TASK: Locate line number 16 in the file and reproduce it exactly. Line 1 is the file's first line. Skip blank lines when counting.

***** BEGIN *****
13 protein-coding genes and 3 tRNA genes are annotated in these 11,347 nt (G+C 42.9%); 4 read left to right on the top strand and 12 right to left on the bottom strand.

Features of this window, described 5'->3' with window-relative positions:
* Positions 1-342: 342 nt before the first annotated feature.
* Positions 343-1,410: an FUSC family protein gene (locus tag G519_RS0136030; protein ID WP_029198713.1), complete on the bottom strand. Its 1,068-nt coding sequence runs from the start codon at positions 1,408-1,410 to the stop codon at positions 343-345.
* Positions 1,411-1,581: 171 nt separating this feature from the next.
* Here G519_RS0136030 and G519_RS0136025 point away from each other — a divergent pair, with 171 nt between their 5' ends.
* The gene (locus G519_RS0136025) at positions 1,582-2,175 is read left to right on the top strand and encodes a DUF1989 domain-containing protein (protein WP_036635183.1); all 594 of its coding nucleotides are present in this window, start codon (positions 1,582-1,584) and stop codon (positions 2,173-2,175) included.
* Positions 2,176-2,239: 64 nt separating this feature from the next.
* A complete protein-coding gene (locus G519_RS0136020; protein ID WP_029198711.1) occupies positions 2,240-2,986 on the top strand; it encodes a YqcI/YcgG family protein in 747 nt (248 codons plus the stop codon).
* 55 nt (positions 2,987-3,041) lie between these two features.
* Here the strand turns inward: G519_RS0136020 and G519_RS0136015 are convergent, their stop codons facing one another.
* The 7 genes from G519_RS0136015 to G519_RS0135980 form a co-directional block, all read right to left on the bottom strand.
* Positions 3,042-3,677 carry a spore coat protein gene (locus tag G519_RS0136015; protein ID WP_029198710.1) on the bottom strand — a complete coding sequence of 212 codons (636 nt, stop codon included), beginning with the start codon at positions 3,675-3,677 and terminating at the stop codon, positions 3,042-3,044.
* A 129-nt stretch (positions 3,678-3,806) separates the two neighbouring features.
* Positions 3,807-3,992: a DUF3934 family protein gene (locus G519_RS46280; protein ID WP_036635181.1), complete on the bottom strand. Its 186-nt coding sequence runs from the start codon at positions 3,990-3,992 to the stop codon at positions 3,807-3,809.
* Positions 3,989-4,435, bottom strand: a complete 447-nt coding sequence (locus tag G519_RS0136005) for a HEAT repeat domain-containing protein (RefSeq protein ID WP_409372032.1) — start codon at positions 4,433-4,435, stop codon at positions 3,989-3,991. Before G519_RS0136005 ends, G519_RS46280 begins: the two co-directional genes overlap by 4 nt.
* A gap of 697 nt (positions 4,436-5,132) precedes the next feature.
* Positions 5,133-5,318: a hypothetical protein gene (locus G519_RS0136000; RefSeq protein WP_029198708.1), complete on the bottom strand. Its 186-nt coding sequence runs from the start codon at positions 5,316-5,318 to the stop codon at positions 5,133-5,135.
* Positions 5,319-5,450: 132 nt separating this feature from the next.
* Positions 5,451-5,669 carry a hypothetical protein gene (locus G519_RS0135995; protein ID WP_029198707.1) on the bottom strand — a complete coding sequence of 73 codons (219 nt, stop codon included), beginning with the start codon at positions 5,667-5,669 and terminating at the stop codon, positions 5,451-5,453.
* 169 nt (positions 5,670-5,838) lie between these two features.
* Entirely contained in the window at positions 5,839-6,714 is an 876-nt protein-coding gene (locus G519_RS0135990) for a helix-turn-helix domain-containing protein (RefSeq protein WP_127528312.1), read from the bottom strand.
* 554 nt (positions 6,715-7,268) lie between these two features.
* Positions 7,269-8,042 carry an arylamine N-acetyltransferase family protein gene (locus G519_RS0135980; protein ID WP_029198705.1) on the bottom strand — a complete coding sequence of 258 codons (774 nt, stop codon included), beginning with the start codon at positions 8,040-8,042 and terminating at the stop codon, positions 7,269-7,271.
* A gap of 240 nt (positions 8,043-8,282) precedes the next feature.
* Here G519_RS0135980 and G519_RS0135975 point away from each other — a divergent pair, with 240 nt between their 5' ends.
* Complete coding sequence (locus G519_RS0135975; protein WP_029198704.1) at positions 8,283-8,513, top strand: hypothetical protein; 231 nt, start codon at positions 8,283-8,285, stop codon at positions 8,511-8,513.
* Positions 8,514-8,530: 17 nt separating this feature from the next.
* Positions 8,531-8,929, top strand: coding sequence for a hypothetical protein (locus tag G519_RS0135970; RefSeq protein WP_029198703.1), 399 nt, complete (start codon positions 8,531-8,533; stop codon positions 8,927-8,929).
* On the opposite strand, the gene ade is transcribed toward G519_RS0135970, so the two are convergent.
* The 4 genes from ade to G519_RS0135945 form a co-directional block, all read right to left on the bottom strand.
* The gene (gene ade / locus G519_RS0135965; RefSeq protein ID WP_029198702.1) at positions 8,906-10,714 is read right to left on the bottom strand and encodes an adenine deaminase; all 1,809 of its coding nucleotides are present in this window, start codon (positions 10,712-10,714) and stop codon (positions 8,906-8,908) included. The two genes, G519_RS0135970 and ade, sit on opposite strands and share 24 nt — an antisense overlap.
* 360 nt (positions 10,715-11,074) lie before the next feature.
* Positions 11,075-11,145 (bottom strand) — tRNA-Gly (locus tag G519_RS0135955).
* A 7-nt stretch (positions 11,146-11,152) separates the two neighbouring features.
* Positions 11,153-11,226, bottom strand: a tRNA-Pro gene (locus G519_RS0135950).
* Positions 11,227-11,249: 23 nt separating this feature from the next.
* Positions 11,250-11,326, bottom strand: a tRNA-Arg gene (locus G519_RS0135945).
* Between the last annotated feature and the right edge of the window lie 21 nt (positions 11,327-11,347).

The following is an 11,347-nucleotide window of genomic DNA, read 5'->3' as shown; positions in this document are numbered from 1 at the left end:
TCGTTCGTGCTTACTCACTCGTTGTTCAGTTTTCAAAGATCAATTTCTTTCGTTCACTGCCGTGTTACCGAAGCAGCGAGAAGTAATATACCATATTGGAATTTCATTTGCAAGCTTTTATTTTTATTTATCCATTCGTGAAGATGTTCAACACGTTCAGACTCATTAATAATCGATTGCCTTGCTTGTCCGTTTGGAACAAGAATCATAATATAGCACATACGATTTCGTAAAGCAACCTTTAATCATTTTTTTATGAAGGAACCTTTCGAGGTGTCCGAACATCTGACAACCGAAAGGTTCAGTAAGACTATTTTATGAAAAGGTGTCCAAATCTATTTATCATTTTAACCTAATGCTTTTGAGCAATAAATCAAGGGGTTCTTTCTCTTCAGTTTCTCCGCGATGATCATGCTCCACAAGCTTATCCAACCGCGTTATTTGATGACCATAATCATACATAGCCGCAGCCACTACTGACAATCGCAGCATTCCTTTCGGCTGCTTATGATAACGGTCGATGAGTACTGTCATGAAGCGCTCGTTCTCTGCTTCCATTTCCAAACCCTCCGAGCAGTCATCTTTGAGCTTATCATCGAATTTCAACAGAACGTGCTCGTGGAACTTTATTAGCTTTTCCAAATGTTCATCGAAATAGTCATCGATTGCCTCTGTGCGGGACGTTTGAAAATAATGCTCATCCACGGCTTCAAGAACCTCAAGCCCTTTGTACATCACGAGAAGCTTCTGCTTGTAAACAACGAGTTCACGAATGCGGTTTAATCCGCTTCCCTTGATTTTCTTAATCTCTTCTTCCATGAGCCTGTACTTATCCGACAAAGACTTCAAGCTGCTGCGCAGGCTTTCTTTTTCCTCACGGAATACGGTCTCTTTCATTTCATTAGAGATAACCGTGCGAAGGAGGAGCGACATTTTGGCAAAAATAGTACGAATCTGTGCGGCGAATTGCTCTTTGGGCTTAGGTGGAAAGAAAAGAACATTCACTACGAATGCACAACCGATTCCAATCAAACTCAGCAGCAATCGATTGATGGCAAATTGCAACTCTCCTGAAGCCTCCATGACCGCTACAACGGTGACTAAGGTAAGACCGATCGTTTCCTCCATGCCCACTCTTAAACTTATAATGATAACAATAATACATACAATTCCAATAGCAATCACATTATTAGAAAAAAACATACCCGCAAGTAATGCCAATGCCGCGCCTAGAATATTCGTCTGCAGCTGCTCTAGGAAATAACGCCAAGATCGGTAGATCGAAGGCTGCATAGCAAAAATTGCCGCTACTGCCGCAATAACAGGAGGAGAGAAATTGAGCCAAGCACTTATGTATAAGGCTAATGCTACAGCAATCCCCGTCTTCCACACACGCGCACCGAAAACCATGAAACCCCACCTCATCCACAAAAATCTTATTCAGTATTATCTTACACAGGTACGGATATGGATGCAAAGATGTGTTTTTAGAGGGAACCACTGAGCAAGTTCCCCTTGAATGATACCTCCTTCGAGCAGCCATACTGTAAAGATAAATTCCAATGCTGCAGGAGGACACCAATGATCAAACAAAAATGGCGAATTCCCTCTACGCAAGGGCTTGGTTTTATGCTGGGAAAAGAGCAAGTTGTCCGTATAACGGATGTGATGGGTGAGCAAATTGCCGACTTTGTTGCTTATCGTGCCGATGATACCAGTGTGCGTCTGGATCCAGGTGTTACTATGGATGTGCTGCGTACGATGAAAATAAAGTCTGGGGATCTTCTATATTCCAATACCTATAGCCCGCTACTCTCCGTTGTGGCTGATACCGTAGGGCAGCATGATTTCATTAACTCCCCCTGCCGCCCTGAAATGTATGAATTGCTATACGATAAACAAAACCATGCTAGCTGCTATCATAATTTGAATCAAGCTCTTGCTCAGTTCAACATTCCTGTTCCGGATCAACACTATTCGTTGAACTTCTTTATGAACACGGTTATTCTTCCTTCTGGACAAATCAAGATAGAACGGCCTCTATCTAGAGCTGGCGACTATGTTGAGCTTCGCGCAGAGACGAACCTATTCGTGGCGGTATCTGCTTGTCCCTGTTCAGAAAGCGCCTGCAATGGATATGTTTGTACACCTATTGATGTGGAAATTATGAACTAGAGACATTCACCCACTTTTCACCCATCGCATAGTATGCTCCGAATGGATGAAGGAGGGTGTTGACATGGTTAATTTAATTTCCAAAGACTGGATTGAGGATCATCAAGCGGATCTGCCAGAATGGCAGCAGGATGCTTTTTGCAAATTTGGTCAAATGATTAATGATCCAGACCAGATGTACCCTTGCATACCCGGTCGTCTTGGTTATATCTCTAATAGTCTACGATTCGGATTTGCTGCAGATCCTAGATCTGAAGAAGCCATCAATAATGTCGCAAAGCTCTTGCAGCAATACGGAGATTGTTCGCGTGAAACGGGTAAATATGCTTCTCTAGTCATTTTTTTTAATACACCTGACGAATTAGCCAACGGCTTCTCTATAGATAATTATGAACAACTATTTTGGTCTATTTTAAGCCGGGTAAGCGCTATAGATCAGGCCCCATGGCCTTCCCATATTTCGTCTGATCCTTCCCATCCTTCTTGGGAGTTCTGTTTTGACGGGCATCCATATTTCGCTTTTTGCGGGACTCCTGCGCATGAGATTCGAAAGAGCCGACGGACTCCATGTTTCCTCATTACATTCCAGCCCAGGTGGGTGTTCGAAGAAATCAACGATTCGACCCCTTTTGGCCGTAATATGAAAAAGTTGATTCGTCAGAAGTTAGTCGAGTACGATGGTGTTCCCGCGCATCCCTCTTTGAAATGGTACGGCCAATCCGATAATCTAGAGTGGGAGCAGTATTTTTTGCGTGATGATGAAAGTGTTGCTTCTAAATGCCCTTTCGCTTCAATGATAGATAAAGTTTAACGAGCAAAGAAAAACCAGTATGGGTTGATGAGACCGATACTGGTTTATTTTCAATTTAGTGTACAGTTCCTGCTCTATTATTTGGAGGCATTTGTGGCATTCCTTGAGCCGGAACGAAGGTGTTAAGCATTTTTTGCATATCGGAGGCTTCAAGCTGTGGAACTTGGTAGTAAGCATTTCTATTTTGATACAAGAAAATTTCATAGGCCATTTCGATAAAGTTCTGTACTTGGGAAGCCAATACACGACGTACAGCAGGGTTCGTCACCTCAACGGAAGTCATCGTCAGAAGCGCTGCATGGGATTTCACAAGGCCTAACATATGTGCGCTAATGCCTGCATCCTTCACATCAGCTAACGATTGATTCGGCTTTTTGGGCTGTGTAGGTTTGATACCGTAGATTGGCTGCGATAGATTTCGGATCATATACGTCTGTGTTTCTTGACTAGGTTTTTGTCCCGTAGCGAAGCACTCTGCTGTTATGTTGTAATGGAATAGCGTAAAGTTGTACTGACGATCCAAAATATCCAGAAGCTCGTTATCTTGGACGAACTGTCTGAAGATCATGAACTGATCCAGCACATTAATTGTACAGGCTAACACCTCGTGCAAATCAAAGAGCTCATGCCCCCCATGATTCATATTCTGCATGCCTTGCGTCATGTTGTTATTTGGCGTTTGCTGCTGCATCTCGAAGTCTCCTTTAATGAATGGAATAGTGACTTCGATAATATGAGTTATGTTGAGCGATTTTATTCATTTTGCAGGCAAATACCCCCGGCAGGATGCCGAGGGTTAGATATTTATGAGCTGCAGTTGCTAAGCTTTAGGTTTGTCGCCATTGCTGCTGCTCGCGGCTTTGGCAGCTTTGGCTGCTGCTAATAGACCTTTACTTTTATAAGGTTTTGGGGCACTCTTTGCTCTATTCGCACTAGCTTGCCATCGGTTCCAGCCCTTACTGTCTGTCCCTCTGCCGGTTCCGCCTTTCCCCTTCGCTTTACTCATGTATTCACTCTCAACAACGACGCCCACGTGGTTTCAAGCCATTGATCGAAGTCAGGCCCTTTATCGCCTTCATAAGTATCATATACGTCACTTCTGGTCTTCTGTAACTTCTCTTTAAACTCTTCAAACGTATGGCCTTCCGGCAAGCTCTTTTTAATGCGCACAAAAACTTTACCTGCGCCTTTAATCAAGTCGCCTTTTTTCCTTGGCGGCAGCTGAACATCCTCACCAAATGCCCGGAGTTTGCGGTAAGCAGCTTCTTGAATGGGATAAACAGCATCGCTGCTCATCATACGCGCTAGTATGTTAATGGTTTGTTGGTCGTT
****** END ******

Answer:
* Positions 3,989-4,435, bottom strand: a complete 447-nt coding sequence (locus tag G519_RS0136005) for a HEAT repeat domain-containing protein (RefSeq protein ID WP_409372032.1) — start codon at positions 4,433-4,435, stop codon at positions 3,989-3,991. Before G519_RS0136005 ends, G519_RS46280 begins: the two co-directional genes overlap by 4 nt.